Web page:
Outcry over Primary and High School examinations
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Examinations Council of Lesotho (ECOL), amid fears of the COVID-19, has sparked an outcry by publishing a call for payments of examinations fees signaling that students completing their studies will have to sit for exams.
KDNews understands ECOL expects primary school leaving and high school graduating students to sit for final examinations by the end of the year amid COVID-19 disruptions of their school calendar.
Since March 30th, learners were forced to cease their studies due to COVID-19 in order to avoid the spread of the pandemic.
But the council’s decision has parents concerned whether their children are prepared to sit for examinations while others want their children to repeat whatever grade they were in when the pandemic broke out when the 2021 academic year starts.
For parents and guardians like Refiloe Lefoka aged 34 and Relebohile Seephephe aged 37 respectively it is mixed feelings and reactions on whether their children should sit for examinations.
Both Lefoka and Seephephe are responsible for minors who are 14 years old and 15 years old respectively.
Lefoka said she does not want her son to write exams as she does not believe that he is prepared.
“A lo ngola eng, ae rutueng neng? (meaning: What should he go be examined on when he was never taught anything?)” said Lefoka.
For Seephephe her younger brother did not even have access to e-learning materials and argues that the educators of the school he is in did not contact her in any capacity to pass along learning materials.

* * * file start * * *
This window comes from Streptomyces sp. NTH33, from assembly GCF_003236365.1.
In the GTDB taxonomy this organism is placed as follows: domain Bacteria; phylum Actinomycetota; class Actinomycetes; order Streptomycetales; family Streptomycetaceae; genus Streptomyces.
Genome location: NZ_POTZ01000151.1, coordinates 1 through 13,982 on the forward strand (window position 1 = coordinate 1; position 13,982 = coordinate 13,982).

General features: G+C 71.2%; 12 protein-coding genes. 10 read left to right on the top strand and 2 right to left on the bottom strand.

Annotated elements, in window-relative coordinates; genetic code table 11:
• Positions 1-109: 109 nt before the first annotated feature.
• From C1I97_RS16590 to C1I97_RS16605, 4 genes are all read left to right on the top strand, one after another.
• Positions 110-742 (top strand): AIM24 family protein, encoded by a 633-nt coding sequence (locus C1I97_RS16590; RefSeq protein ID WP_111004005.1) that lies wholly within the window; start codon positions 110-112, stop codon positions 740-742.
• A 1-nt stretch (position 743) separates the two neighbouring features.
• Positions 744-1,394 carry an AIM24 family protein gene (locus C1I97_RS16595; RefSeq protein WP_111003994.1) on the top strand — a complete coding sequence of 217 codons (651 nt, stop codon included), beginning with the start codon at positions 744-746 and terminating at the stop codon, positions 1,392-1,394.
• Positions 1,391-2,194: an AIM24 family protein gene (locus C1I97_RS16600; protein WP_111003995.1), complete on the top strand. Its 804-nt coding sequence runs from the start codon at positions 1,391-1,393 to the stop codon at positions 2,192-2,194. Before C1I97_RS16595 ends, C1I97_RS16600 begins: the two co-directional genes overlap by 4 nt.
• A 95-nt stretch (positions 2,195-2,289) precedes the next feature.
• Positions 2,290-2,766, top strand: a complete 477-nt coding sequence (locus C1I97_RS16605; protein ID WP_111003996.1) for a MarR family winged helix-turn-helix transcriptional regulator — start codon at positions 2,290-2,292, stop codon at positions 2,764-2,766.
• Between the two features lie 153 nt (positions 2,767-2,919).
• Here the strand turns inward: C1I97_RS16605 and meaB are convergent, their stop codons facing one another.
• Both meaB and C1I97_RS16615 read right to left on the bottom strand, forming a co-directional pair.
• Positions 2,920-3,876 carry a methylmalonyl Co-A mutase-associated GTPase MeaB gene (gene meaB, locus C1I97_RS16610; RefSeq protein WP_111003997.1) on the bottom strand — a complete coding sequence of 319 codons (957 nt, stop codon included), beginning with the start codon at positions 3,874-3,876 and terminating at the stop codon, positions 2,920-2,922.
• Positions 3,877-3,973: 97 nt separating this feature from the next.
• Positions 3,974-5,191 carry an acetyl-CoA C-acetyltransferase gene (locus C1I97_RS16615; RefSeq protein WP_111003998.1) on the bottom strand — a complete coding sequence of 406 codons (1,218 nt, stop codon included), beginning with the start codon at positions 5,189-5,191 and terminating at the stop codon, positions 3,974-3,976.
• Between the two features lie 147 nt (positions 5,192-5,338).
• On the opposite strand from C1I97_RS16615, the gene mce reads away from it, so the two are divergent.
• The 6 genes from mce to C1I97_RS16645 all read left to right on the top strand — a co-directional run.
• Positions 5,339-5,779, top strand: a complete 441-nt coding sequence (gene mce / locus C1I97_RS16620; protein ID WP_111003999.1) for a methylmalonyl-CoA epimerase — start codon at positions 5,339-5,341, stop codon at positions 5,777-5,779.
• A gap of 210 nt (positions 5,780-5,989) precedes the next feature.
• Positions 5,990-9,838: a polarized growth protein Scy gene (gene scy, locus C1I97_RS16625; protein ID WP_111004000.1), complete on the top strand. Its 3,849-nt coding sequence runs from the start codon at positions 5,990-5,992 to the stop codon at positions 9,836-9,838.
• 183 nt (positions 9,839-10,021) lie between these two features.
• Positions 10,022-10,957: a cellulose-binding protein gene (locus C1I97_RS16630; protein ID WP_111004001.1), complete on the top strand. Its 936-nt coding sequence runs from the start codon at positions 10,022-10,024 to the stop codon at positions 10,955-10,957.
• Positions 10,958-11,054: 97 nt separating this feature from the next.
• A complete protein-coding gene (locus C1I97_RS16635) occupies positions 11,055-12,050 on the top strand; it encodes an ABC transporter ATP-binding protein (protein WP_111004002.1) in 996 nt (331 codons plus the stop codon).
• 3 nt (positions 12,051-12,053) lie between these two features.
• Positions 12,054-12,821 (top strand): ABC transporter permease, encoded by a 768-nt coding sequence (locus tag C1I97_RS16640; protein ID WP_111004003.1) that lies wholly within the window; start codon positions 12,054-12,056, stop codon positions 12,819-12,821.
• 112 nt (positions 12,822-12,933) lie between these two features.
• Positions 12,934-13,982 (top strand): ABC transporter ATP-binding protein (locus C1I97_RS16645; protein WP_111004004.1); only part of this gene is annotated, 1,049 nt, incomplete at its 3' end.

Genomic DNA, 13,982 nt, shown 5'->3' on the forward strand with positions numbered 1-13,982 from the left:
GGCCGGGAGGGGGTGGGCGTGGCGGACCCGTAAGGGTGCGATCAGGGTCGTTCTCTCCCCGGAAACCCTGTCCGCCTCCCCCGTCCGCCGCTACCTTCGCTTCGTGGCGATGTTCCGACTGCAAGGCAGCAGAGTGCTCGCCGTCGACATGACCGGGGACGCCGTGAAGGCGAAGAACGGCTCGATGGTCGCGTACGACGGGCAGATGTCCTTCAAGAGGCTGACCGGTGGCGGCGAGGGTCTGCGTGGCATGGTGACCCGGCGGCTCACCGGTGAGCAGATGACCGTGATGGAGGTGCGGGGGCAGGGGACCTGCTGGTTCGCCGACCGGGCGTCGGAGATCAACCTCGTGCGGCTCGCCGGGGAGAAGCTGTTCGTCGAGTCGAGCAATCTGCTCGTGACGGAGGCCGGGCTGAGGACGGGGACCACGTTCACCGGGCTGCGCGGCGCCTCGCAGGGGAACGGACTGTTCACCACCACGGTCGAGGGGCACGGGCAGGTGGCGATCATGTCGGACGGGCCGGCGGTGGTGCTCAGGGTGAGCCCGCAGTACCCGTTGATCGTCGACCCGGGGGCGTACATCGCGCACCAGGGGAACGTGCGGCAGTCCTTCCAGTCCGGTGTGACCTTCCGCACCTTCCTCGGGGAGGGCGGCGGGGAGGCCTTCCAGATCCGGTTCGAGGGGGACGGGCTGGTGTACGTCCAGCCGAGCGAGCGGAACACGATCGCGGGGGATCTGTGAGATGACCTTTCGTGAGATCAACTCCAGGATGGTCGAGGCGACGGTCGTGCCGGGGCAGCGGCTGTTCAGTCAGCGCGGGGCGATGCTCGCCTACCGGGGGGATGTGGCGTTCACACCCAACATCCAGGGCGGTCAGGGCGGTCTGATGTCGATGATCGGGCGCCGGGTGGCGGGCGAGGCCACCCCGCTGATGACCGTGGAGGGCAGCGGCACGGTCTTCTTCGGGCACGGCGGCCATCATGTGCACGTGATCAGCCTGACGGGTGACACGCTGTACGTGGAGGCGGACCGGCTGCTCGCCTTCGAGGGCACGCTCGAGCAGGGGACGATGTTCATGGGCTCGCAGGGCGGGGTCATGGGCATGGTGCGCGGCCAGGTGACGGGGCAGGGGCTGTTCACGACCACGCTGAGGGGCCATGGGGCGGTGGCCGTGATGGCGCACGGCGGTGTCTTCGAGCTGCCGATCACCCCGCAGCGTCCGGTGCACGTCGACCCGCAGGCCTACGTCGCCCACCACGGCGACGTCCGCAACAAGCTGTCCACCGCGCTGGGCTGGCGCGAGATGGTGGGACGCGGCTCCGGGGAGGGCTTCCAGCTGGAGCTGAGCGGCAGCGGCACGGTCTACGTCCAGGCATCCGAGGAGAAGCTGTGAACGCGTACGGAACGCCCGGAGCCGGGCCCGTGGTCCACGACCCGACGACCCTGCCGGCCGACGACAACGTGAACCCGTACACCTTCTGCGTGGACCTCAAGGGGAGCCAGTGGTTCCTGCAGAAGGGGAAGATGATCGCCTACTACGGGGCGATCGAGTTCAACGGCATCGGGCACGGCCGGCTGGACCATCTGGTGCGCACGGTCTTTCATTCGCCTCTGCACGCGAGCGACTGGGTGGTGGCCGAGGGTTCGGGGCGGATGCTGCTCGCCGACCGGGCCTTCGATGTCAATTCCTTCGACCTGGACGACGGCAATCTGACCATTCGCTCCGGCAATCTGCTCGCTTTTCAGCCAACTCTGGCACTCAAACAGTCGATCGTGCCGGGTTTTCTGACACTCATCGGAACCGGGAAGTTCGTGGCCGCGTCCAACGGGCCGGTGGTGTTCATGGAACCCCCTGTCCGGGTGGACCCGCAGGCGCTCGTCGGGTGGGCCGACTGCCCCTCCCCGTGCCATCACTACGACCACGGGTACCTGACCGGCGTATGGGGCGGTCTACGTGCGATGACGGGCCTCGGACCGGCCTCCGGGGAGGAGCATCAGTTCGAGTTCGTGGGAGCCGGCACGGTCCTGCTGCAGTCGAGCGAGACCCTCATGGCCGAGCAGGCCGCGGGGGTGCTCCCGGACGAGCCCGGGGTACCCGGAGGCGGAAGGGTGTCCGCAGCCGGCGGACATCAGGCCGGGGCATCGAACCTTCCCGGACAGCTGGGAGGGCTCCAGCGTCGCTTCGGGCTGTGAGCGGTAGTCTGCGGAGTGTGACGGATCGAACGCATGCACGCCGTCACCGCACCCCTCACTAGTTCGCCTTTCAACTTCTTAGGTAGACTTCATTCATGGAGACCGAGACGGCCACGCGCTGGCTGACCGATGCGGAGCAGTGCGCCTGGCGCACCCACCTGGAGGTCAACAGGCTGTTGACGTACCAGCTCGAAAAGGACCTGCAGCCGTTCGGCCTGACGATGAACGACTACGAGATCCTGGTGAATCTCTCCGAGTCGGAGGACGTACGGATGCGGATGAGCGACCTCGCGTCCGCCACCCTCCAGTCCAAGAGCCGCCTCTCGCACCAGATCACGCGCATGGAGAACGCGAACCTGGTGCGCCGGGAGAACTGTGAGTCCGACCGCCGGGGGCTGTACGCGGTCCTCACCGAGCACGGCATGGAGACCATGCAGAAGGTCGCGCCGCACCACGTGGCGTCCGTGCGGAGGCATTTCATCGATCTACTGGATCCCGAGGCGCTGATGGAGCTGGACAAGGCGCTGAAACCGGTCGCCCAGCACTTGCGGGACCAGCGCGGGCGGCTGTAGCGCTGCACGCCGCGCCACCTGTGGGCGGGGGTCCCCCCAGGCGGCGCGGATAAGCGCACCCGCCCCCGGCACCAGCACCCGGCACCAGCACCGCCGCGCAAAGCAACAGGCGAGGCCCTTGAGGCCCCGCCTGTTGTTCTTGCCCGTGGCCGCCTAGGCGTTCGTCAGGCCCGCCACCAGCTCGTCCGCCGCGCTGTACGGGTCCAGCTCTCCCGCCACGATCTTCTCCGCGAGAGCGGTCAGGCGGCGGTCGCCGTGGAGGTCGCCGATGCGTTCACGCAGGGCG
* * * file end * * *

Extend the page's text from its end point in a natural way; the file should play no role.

“I do not want him to, there’s always next year,” Seephephe said in response to whether or not she was comfortable allowing her brother to write in the upcoming examinations.
Although an idea frowned upon by many like Lefoka and Seephephe, Katleho Moroeng aged 21 said he holds a view that not all is lost and examinations are a possibility.
Moroeng, expressing his mixed views said he believes his sibling, who is currently a high school student, is both prepared and unprepared for examinations at the same time.
He says his sibling is prepared because his sibling has been seeing a tutor and yet again unprepared because he missed the traditional classroom setting which COVID-19 declared impossible which he says would have been of great benefit in preparing students for examinations.
Mapoloko Moroeng, Moroeng’s mother said she believes that her son is prepared because the syllabus they are expected to write on is one that they had already begun learning in their previous academic year.
Mapoloko said she believes examinations would not be too far off what they had been taught.
She further said that she understands that most parents and guardians may find it difficult to pay examination fees prescribed by the council as they have not been working due to the COVID-19 pandemic lockdown.
Lefoka said for her part, she is under financial distress simply from trying to keep a roof over their heads and food in their homes and said the council was being unfair in their set fees structure is too exorbitant and timing for announcing examinations is wrong.
Seephephe wished that she would have like to hire a tutor for her brother so that he could write these exams but there simply is no money to spare at this time.
Contacted for comment, ECOL’s CEO Mokhitli Khoabane said that he was uncomfortable giving comment over the phone while Minister Ntlhoi Motsamai’s phone rang unanswered.